In a report published online by Advanced Materials Aug. 12, a team led by chemistry professors Alexander Star and Stéphane Petoud in Pitt's School of Arts and Sciences describe the creation of nanosized capsules that are universally compatible with a range of substances, particularly related to medicine and energy. When applied to medicine, the tiny vessels can potentially carry a sizable "cargo" of anticancer drugs or medical-imaging agents, and could be steered via antibodies and biological molecules to specific locations within the human body. Energy applications include the storage of lithium and hydrogen in batteries and fuel cells. Pitt graduate chemistry student Brett Allen was the paper's lead author. The project also included chemistry graduate student Chad Shade and Adrienne Yingling, now a graduate of Pitt's PhD chemistry program.
In a separate paper appearing online in Nature Chemistry Aug. 16, another team headed by Star and Petoud revealed the development of a highly sensitive, fluorescent oxygen sensor that can detect minute amounts of the gas. Oxygen detectors are important safety devices in mines, aircraft, submarines, and other confined spaces, the researchers note. The sensor consists of carbon nanotubes coated with a luminescent compound incorporating europium, a reactive metal found in fluorescent bulbs, television/computer screens, and lasers, among other applications.
The researchers gauged oxygen levels by measuring the intensity of its glow when exposed to ultraviolent light and the tubes' change in electrical conductance. The tubes demonstrated sensitivity to oxygen concentrations as low as 5 percent (normal atmospheric concentration is around 20 percent) with the team calculating that it can indicate a level as low as 0.4 percent, and they were unaffected by other atmospheric gases, such as carbon dioxide and nitrogen. The second paper was authored by Shade and Pitt chemistry graduate students Douglas Kauffman and Hyounsoo Uh.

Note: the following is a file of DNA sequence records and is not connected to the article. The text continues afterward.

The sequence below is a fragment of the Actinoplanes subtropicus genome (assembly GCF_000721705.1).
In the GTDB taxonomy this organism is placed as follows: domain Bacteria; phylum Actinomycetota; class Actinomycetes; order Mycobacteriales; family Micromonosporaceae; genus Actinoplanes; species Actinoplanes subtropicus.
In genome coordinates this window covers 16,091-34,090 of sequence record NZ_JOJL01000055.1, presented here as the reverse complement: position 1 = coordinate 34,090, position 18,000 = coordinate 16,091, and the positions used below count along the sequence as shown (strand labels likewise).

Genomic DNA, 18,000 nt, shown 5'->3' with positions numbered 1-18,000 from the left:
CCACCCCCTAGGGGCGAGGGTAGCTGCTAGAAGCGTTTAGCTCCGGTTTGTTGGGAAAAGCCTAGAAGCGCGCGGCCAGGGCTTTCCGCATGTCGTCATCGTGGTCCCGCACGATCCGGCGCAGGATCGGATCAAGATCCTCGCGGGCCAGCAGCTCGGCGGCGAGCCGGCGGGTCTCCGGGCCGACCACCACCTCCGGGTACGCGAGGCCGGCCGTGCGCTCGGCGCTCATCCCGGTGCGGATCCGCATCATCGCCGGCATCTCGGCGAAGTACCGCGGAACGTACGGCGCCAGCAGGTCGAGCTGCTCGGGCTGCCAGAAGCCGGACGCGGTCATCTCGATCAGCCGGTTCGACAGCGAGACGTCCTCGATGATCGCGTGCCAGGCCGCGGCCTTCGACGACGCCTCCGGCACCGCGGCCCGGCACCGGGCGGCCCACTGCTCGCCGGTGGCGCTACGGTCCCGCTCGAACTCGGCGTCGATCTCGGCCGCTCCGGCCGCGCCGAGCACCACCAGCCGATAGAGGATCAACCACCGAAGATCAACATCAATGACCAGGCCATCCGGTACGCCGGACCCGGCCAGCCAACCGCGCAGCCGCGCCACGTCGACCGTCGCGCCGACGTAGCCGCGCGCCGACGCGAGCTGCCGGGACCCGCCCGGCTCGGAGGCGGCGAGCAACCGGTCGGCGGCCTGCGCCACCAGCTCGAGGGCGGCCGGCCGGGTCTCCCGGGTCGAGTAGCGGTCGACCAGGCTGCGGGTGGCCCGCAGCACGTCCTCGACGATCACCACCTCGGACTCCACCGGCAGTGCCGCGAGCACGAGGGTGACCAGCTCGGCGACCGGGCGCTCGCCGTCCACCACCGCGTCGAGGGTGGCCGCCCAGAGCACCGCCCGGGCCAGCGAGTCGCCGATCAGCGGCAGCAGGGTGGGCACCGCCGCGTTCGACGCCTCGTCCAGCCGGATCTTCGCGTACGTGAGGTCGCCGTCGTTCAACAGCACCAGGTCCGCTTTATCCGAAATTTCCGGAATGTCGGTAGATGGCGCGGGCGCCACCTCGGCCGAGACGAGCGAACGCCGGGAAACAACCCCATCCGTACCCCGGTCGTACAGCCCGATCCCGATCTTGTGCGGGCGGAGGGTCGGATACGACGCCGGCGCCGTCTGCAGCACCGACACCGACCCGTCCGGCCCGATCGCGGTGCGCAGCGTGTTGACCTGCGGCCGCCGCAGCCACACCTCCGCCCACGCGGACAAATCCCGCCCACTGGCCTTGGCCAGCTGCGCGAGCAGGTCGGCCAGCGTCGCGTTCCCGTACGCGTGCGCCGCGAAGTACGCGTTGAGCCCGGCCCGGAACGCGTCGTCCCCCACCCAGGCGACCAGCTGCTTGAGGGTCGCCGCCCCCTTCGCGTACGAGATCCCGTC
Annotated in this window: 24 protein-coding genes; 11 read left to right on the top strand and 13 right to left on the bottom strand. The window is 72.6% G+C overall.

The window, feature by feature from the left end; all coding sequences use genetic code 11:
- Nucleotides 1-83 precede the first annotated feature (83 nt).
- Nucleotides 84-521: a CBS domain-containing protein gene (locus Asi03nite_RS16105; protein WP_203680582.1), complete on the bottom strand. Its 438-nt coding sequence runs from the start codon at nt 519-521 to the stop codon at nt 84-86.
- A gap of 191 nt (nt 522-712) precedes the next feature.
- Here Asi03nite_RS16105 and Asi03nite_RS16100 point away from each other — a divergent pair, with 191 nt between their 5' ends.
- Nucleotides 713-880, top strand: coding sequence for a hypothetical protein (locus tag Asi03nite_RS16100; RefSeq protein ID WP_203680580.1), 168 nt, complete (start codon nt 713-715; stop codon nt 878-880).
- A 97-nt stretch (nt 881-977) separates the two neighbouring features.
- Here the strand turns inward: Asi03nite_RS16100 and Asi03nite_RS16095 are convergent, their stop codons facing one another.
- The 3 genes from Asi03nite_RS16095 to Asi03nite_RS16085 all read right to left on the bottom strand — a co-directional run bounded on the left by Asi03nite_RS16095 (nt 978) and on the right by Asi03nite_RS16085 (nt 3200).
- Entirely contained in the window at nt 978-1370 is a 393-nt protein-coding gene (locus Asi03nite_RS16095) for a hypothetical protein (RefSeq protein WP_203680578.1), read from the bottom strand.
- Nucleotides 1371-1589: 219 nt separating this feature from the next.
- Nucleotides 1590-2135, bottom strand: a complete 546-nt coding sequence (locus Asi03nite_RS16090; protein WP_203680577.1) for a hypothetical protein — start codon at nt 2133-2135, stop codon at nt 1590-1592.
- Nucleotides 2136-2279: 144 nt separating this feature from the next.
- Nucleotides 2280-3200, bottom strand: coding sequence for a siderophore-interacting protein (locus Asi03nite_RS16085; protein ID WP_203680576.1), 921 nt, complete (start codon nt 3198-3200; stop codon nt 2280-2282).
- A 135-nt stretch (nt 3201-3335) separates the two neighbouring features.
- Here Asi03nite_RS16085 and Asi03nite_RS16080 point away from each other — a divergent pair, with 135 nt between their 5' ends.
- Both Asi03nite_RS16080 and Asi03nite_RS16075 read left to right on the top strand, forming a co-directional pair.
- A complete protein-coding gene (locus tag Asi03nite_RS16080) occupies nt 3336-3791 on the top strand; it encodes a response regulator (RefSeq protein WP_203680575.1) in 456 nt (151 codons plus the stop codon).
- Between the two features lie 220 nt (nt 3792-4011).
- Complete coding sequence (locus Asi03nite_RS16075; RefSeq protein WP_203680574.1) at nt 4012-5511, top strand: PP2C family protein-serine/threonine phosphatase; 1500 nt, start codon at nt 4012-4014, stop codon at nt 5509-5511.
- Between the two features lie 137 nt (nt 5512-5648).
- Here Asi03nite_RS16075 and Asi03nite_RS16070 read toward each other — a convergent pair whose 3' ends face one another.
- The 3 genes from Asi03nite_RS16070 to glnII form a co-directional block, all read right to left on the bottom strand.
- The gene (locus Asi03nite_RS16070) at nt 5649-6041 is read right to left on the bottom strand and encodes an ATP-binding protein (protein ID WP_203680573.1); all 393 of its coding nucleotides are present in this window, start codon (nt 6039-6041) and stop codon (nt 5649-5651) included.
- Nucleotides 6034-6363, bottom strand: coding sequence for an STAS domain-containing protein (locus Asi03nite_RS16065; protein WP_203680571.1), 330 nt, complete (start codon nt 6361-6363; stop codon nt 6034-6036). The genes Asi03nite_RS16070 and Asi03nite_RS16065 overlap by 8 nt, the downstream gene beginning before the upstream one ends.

For both technologies, the Pitt teams worked with carbon nanomaterials to create enhanced versions of existing technologies. For instance, the oxygen sensor combines the small scale of carbon nanotubes-they are one-atom thick rolls of graphite 100,000 times smaller than a human hair-with the reactivity of the europium compound coating to produce a platform for low-cost, room-temperature detectors that are notably sensitive to oxygen but less complicated than existing sensors, the researchers write in Nature Chemistry.
Regarding the nanocapsules described in Advanced Materials, existing technologies are typically constructed of polymers that are permeable like a sponge and can result in leakage, Star explained. Additionally, each capsule must be tailored to its particular cargo, he said. The Pitt version employs graphite carbon shells bonded with glutaraldehyde-a common biological adhesive-creating a hollow storage space. More importantly, the graphite shells are chemically inactive and are thus compatible with any cargo substance without costly and time-consuming chemical preparation, Star said.
"For decades, researchers have been searching for an optimal vessel for storing and transporting a variety of cargo to specified locations," Star said. "Our devices have the potential to be universal delivery vehicles for a range of materials. Our next steps will focus on controlling how and when the nanocapsules open by using different stimuli such as pH, light, and chemical agents."
To illustrate the capsules' adaptability, the team loaded them with a luminescent imaging agent developed in Petoud's lab made of zinc sulfide semiconductor nanocrystals incorporating terbium, a metal chemically similar to europium. Once in the body, the substance would emit a unique light that allows easier detection and a better image, Petoud said. But the inorganic nanocrystals have to be prepared before being introduced to a biological environment such as the body and is difficult and time-consuming. The graphite nanocapsules, however, could hold and transport the solution with no preparation.